I think I can call myself a runner. Until this weekend I felt I was a novice looking into a new world… but this weekend it all changed. This past weekend I ran 13.1 miles, completing my first half marathon. Here are a few reflections 13.1 miles in the making.
1. Dream Big. 4 months ago I was a couch potato. 4 months ago I found out that my blood pressure was akin to lava about to explode out of a volcano. 4 months ago my workouts consisted of feeling sorry for the contestants on the Biggest Loser. In response to my doctor’s encouragement to either get fit or get medicated, I decided to become a runner. I convinced my wonderful wife to sign up with me to run a half marathon. Again, when I put my credit card on the dotted line I could not run 3 miles. I know today, with a commitment to work, you can go as far as you dream.
2. You never know what to expect when you start something new. The Sizzling Summer Half Marathon and I both had one thing in common — it was our first. As with any inaugural event, every step was a learning process for its organizer. All of the countless hours of time, energy, and stress placed over it were finally put into play. There were mistakes, lots of them, but at the end of the day, a race was held. As my inaugural first half, every step was a learning process for me. All of the countless hours of training were summed up in 2.5 hours. I made mistakes… failing to go to the bathroom before the race, catching myself running a 7 minute mile while I am a 11 minute miler, or even placing a Justin Bieber song on my music playlist. At the end of the day, though, I finished the race. These mistakes (by the race and by me) are opportunities to grow. When I run the Kelsey Briggs half, I will be a better runner because I learned how to run a long race this weekend.
3. Know your limitations. Running a 5k or a 10k is different from running a 13.1 mile run. With the 5k and 10k I was able to run the entire race with no walking and no water. In a 13.1 mile 90 degree run, this strategy would lead me to a quick finish in an emergency room. In this run I understood that I needed to listen to my body, drink when I needed water, and walk when I need to slow down.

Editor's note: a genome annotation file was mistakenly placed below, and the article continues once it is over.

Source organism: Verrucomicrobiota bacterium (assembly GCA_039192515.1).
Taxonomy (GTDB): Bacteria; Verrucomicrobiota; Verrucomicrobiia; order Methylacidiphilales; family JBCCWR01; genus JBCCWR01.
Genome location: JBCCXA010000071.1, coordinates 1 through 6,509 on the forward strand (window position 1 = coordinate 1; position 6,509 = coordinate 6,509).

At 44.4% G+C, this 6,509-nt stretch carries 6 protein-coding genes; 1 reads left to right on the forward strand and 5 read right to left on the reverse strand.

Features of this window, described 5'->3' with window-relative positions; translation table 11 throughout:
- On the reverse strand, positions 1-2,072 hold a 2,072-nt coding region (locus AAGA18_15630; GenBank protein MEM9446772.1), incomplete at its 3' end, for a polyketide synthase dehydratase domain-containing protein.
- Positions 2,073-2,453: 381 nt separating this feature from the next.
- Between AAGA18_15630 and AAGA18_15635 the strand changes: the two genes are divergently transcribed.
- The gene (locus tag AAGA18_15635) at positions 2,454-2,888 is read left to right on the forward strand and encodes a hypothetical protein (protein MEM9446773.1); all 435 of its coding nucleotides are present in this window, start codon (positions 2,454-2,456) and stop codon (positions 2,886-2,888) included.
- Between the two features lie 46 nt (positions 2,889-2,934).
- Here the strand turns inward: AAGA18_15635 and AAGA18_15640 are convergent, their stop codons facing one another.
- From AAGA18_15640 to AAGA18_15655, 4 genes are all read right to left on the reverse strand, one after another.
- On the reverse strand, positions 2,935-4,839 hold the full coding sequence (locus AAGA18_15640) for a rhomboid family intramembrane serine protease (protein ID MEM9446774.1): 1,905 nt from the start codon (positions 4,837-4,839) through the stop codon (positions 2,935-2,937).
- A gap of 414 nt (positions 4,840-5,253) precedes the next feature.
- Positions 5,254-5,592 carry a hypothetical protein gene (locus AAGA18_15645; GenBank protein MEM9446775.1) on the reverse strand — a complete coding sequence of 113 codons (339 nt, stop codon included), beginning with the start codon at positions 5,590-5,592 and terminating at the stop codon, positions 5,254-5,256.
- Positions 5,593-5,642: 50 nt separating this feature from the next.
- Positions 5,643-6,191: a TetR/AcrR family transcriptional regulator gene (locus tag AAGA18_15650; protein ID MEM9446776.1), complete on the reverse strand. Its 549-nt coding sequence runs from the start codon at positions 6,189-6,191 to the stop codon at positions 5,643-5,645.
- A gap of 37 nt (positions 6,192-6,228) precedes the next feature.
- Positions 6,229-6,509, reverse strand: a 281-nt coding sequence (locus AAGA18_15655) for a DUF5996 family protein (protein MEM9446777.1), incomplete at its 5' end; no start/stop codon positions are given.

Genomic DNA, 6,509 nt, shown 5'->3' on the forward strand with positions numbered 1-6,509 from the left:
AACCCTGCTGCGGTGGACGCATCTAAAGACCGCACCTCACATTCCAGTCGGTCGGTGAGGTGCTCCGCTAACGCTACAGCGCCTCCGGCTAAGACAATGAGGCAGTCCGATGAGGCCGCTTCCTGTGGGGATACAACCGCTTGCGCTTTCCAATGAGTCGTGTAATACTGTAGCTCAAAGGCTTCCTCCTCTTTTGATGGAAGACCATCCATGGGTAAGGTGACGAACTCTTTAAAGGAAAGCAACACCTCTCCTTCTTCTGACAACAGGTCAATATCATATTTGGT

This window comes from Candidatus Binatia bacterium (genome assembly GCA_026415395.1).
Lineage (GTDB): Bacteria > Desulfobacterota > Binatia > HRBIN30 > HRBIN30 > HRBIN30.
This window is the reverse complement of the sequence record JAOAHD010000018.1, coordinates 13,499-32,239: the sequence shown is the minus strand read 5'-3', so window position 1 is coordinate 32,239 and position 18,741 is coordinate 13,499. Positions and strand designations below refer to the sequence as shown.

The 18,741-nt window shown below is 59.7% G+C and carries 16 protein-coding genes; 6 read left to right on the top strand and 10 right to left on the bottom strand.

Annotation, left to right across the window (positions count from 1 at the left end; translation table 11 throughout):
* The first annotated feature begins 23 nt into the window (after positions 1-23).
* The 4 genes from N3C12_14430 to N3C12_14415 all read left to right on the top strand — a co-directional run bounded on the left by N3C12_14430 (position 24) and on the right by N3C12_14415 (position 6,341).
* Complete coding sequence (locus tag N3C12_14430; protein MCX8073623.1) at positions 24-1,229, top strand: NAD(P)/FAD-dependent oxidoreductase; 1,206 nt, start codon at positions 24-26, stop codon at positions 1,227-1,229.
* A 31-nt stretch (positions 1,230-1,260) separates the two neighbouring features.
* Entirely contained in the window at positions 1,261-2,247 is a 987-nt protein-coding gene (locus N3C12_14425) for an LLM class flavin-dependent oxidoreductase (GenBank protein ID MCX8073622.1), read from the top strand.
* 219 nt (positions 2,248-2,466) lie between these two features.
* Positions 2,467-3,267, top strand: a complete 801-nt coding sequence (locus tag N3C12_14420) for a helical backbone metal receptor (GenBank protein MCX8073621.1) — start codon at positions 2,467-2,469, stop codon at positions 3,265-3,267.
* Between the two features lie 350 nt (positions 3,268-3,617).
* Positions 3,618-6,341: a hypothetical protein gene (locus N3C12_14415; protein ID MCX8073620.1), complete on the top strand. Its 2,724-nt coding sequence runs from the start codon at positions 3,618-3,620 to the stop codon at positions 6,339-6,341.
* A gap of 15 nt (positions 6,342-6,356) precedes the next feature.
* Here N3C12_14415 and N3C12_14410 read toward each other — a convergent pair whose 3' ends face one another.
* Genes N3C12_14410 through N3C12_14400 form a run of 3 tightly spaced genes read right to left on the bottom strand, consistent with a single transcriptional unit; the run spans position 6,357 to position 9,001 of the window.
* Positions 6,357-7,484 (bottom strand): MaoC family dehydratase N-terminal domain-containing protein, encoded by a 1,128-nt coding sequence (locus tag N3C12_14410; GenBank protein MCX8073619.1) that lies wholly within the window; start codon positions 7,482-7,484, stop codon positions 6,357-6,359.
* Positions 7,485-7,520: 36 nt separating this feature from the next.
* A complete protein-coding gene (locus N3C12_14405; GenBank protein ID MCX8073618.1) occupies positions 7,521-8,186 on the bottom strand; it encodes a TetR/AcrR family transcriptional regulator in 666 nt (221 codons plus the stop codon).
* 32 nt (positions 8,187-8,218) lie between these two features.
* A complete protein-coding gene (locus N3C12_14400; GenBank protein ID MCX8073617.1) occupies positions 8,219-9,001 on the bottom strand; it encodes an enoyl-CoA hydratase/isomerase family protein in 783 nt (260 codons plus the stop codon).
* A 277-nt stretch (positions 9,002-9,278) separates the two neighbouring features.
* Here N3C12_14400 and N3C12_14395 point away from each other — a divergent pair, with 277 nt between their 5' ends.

4. Fellowship is found in working toward a common goal. On my run, I found myself surrounded by runners that were at the same level as I was. As we struggled, strived, and sweat, we did it together. More than once I had runners encourage me as I looked down. I saw many slow to check on runners who seemed overheated. I only knew 2 runners on the course this past weekend, but I shared a common goal in fellowship with those around me as we all were striving for 13.1 miles.
5. Some people can’t be pleased. This was an inaugural race. There were many things that will be far better next year. At the end of the day I had a good time running on a shaded course accomplishing a goal 4 months in the making. My wife and I left pleased that we had conquered this course. The evening after the race I went online to check the Facebook page of the event only to see many mean spirited complaints that took shots at the race coordinator. I knew there were mistakes, had some thoughts of what I would improve, but I never thought I would see the hate language toward a fellow human being that I saw in the wake of this race. It honestly reminded me of the people who I waited on when I worked in a restaurant who would nitpick a meal in an attempt to get it for free. I remember one person who called me an idiot because I served them a Pepsi instead of a Dr. Pepper.
Let me sum up my overall thoughts… In everything, dream big. Know when you step into any new adventure, you will make mistakes, learn, and grow. As you embark on your big dreams, don’t try to be something you’re not — be yourself, know your limitations. As you strive, look around and see who’s striving with you — that’s real fellowship. Finally, as you take big steps into big dreams, know that there are people who will never be pleased… don’t let your naysayers discourage you from your goal.